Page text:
|"Revival Of A Psychological Thriller"|
by Paul Ackroyd for remotegoat on 18/03/17
The Bad Seed was adapted for the stage by Maxwell Anderson in 1954 and enjoyed a long run on Broadway in the mid-1950s. It was subsequently made into an Academy Award nominated film in 1956 and remade as a television movie in 1985. With such a pedigree, it seems rather churlish to record that I found the current revival by Outfox productions, currently playing at the Brockley Jack, disappointingly lacking in suspense.
The plot concerns an idyllic American family, the Penmarks, whose charming, intelligent daughter is gradually revealed to display worrying behavioural trends, indicative of a serious personality disorder. One of the problems I suspect for a modern audience is that we now know much more about sociopathic conditions than was known in the 1950s and audiences are now much more familiar with the genre of the psychological thriller. It is scarcely possible to turn on the television without stumbling upon versions of the genre which are more sophisticated than this early example.
The part of the young girl Rhoda is played by Rebecca Rayne, who, although she had gone to great lengths to make herself appear as young as possible and appeared quite sweet with her round shining face and pigtails, was clearly far more mature than the eight-year-old character required in the script. Had this part been played by a genuinely pre-pubescent child then her behaviour would have been much more chilling and effective. It would also have increased the age difference between her and her mother Christine, played by Beth Eyre. The part of the mother is really the pivotal part in the play as she gradually uncovers the truth of her daughter's behaviour, and attempts to deal with it while wrestling demons of her own. The strongest performances were by Brian Merry as Leroy, the disturbed maintenance man, who alone amongst the adults recognises the sinister undertones in Rhoda's behaviour, and Jessica Hawksley as Monica, the overbearing and intrusive landlady who right up until the end refuses to recognise that reality.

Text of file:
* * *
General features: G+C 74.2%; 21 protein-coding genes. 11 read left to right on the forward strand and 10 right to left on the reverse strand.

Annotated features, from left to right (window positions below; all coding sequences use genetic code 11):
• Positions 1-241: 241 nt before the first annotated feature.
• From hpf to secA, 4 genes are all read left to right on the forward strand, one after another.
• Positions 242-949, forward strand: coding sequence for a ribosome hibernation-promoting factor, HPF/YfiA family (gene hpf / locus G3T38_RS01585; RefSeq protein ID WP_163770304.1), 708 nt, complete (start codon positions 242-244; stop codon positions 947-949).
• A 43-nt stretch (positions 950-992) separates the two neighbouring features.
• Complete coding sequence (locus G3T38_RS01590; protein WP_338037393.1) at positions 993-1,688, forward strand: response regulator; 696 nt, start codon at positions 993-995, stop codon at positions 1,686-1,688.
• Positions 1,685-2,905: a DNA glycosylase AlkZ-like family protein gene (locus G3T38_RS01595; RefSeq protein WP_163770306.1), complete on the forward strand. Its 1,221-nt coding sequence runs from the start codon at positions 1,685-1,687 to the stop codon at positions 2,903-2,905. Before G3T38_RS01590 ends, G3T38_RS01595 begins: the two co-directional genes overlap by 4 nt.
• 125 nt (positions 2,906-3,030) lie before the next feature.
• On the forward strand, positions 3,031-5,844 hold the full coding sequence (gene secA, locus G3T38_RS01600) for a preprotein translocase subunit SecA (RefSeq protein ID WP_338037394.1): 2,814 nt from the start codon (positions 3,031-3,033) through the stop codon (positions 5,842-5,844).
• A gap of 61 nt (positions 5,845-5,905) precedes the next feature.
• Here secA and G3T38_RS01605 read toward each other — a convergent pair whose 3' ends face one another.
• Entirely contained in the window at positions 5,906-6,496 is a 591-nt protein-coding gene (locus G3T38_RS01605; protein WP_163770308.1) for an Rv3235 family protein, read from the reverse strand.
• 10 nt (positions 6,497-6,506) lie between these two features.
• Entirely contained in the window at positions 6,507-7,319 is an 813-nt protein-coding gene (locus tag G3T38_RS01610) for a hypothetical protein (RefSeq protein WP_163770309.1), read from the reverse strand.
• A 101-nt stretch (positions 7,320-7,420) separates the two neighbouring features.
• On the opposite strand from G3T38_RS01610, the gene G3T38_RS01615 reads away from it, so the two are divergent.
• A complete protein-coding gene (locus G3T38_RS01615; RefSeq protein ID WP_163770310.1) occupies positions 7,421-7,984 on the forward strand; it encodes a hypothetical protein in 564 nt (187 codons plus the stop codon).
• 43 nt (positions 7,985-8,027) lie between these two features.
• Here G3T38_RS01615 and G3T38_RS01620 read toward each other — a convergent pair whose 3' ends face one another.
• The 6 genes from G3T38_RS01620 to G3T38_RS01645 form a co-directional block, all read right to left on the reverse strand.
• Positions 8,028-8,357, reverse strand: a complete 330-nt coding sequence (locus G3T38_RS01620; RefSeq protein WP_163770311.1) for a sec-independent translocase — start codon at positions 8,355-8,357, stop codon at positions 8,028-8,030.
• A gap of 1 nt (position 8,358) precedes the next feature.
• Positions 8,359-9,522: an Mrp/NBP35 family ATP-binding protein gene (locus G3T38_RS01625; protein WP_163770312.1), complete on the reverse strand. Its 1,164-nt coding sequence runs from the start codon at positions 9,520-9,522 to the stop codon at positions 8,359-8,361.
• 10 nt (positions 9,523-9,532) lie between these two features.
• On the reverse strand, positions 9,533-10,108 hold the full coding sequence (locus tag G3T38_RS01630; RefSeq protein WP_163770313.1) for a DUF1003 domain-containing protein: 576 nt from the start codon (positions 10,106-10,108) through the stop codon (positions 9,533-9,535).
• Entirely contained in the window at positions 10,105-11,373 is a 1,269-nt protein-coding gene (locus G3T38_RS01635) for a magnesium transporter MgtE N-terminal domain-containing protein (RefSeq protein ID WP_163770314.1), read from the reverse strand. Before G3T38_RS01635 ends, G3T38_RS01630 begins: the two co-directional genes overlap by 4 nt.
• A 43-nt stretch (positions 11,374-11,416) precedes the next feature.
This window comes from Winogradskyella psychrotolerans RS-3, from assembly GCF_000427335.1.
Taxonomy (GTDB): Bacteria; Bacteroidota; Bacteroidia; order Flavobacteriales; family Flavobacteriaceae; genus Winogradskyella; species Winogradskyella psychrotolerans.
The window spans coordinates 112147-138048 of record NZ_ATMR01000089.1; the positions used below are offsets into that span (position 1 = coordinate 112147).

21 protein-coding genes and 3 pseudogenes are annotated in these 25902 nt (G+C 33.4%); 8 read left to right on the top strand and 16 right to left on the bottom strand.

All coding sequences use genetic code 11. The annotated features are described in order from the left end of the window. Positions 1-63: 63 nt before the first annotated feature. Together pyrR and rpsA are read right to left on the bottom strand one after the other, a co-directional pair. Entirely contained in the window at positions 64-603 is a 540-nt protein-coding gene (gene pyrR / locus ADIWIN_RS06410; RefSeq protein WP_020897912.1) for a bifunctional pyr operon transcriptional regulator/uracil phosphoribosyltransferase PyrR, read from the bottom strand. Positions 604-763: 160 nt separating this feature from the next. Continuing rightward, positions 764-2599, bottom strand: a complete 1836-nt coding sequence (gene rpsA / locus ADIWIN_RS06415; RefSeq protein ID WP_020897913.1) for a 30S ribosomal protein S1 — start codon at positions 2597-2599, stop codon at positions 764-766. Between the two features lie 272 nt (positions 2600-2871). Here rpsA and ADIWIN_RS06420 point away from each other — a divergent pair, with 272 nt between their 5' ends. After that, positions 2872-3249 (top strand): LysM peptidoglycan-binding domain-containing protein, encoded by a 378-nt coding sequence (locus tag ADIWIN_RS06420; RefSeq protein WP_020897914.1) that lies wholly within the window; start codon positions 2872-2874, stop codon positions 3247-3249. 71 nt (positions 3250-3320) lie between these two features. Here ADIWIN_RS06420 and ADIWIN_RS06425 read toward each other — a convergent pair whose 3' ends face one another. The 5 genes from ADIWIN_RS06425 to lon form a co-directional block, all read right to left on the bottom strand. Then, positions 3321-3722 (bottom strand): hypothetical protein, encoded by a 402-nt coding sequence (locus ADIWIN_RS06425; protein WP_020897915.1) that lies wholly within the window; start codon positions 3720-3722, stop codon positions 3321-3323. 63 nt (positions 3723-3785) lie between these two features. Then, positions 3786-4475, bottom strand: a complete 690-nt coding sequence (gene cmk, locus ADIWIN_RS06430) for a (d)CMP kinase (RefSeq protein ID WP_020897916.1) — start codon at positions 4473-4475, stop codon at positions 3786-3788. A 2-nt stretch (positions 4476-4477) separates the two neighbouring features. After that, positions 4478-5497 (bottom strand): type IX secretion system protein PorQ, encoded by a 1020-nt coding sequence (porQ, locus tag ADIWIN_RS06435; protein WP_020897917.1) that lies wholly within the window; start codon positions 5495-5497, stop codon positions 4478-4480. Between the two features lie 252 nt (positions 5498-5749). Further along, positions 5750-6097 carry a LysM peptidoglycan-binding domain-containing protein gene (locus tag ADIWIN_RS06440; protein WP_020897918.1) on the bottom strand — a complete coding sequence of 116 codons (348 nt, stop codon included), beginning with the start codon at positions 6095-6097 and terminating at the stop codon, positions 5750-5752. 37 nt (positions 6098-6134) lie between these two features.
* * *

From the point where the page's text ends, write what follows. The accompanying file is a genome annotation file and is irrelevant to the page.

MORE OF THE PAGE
The setting of the play is the living room of the Penmark's apartment. This is simply depicted in the Brockley Jack studio theatre by a settee and two comfortable chairs against a background of an opaque window, with the audience on three sides. I have attended many plays at Brockley Jack and have marvelled how that limited performance space has been adapted to fit the needs of the highly varied theatrical productions staged. This was one production, however, where I felt the staging did not really work. This is a play with several scenes, and many entrances and exits by the cast. Several points in the action require conversations to be overheard or part heard, but the layout of the set and the position of the three entrances used made it difficult for this to be done effectively. It would, for example, have helped in building up the tension if Leroy had been able to overhear more of the family's conversation but the set did not allow him to be partly obscured.
The cast did their best to develop the suspense, and the action did not drag but the style of the play fell uncomfortably between melodrama and naturalism, and in the end felt laboured. This is an interesting revival of a play which clearly made its mark and reflected then current theories in the development of personality, but in spite of an unexpected twist at the end of the play this is not Hitchcock.
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